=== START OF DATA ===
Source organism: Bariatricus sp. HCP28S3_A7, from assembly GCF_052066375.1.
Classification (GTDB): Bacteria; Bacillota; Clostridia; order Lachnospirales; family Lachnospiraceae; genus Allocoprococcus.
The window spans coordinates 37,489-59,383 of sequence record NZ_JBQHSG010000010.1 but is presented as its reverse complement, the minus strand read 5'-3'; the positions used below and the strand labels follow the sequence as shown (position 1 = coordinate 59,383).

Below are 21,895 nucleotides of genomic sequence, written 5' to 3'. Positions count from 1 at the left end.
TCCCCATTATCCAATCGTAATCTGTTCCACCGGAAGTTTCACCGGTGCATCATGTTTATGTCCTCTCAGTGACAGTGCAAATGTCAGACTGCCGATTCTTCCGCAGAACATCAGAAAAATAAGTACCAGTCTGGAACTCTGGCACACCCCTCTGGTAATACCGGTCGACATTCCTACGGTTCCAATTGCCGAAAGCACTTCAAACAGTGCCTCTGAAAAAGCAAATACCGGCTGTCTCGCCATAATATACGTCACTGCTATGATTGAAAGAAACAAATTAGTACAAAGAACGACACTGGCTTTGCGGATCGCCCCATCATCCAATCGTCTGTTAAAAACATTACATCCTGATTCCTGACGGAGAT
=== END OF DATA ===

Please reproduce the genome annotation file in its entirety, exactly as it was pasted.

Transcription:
Source organism: Bariatricus sp. HCP28S3_A7, from assembly GCF_052066375.1.
Classification (GTDB): Bacteria; Bacillota; Clostridia; order Lachnospirales; family Lachnospiraceae; genus Allocoprococcus.
The window spans coordinates 37,489-59,383 of sequence record NZ_JBQHSG010000010.1 but is presented as its reverse complement, the minus strand read 5'-3'; the positions used below and the strand labels follow the sequence as shown (position 1 = coordinate 59,383).

Below are 21,895 nucleotides of genomic sequence, written 5' to 3'. Positions count from 1 at the left end.
TCCCCATTATCCAATCGTAATCTGTTCCACCGGAAGTTTCACCGGTGCATCATGTTTATGTCCTCTCAGTGACAGTGCAAATGTCAGACTGCCGATTCTTCCGCAGAACATCAGAAAAATAAGTACCAGTCTGGAACTCTGGCACACCCCTCTGGTAATACCGGTCGACATTCCTACGGTTCCAATTGCCGAAAGCACTTCAAACAGTGCCTCTGAAAAAGCAAATACCGGCTGTCTCGCCATAATATACGTCACTGCTATGATTGAAAGAAACAAATTAGTACAAAGAACGACACTGGCTTTGCGGATCGCCCCATCATCCAATCGTCTGTTAAAAACATTACATCCTGATTCCTGACGGAGAT